Zdenek Stybar conquers his third cyclo-cross World Championship

This blog is a space for minor sports and underground stories that are not usually launched in the main streams. In my humble opinion, cyclo-cross is the most amazing of the unknown sports. Although it is the little brother of cycling, there are few sports so exciting and thrilling, with riders fighting face to face riding full gas for an hour in a circuit full of mood, obstacles and mechanical.

Yesterday took place the World Championship in Hoogerheide, a race traditionally dominated by Belgians and riders from other mid-European countries. Nederlands, Italy, France, Spain, Germany and Cchec Republic have little tradition in this sport and only a few of them can snatch to Belgian rider a place in the Top 10.

Sven Nys was the favourite, all the more since Niels Albert crashed during the morning training and injured his wrist. The World Cup winner, the 23 years-old Lars Van der Haar had not been consistent in during the last couple of weeks and Zdenek Stybar, who had barely ridden on the mood this season, focused in his road race career, was not thought to beat Nys, that lately had mastered the final part of the season.

(Watch the highlights of the race)

But as laps passed, Nys rivals had to give up due to his strong pace and only Zdenek Stybar catch up and stuck at his wheel. The passed the last lap together and when everybody expected Nys’s attack and Stybar’s surrender, it occurred quite the contrary, Stybar, who had been pushing during the whole race, as it is usual in such a brave rider, struggled for the ultimate push and got some metres that Nys was not longer able to chase.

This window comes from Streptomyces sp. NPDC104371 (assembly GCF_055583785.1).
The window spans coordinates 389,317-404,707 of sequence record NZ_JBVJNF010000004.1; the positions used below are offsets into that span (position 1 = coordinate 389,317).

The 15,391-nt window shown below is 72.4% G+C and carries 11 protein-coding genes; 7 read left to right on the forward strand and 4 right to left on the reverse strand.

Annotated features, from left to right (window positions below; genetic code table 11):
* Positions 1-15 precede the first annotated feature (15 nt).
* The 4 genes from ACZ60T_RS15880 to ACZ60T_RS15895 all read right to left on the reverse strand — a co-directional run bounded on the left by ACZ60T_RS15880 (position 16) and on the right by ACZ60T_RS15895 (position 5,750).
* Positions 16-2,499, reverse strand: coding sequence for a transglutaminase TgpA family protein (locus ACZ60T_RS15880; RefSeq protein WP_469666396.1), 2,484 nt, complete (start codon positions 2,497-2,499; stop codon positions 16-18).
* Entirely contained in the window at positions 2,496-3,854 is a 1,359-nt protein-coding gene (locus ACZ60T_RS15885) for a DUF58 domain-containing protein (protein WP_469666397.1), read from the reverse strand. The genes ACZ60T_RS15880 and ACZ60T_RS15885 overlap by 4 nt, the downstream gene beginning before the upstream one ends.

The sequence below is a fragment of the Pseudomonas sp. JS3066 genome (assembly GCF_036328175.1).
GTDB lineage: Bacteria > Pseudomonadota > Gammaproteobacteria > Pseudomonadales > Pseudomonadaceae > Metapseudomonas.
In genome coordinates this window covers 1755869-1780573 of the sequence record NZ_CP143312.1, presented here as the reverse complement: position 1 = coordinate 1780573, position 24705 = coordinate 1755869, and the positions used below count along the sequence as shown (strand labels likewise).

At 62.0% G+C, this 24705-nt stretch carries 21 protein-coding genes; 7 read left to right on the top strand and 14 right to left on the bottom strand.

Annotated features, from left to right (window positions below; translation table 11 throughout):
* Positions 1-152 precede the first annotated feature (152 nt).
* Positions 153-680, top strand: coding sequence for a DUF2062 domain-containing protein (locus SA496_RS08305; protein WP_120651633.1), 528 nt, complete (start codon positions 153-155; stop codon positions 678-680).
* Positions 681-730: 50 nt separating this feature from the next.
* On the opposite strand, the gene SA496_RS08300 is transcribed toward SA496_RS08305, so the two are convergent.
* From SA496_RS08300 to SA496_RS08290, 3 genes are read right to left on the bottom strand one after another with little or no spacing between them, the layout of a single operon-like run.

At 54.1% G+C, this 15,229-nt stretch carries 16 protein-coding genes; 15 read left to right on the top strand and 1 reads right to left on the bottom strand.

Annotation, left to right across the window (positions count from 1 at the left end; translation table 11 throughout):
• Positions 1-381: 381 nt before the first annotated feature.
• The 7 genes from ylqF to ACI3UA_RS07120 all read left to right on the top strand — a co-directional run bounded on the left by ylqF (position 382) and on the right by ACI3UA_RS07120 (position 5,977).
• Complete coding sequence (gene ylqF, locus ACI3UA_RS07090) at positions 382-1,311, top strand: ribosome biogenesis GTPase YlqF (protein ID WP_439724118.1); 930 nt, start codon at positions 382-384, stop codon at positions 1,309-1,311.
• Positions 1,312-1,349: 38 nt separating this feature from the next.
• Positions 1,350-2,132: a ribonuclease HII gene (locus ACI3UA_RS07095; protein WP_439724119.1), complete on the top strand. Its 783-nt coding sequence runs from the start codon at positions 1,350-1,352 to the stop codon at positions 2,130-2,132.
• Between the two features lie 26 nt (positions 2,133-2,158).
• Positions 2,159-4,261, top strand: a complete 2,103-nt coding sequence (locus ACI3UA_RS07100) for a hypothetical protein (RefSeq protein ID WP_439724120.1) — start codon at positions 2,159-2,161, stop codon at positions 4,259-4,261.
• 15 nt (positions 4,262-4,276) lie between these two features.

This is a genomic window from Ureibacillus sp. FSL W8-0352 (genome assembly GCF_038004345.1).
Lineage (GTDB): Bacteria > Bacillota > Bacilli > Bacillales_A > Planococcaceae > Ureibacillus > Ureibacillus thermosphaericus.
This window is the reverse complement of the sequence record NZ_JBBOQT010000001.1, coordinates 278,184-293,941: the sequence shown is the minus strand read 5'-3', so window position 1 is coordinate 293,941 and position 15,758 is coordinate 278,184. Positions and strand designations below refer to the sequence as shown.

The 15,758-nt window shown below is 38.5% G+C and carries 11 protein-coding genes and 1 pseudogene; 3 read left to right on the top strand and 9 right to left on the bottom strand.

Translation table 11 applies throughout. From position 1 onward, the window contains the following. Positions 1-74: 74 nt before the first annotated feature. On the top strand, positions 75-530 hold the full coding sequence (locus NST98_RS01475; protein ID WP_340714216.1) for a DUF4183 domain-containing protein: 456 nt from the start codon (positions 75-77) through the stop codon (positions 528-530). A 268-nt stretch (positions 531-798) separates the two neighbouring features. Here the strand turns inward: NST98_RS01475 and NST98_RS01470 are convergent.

Both had won the World Championship twice, but a memorable race end up with the greatest cyclocrossman of the history giving up against a top class rider that had ridden little during the winter season.

The Cannibal Queen carries on her dictatorship

The female category brought us another exhibition from the greatest female rider of the history, both in race and in the mood. Marianne Vos did not give any chances for her rivals and dominated the whole race, all by herself since the first lap, to win her sixth world Championship in a row and seventh overall. She is only 26 years old. Needles to say how outstanding and one of a kind is this Dutch rider that every year continues widening her legend.

(Watch the full race)


An unbalanced Vuelta, once again

This year’s Vuelta a España route has been unveiled today and thus confirmed that once again organizers will keep on with the same “successful” pattern of the last editions. I say successful as every year since the race director, Javier Guilllem, took charge the overall classification has been tight until the end, keeping the emotion and the attention of supporters until the very final of the race.

However, many cycling fanatics do not agree with the directors point of view about the race, that makes the  route in order to avoid big differences between the leaders, and making the peloton face many consecutive uphill stage finals in which just few seconds can be scrapped in the GC fight. Last year where 12 uphill finishes and in 2014 there will be 8. Too much, taking into account that there will only be one long time trial, of no more than 34 kilometers and last day’s 10 kilometers individual sprint, that will hardly decide anything important. So once again time trial specialist will be far from Spain when the third Great Race is being held.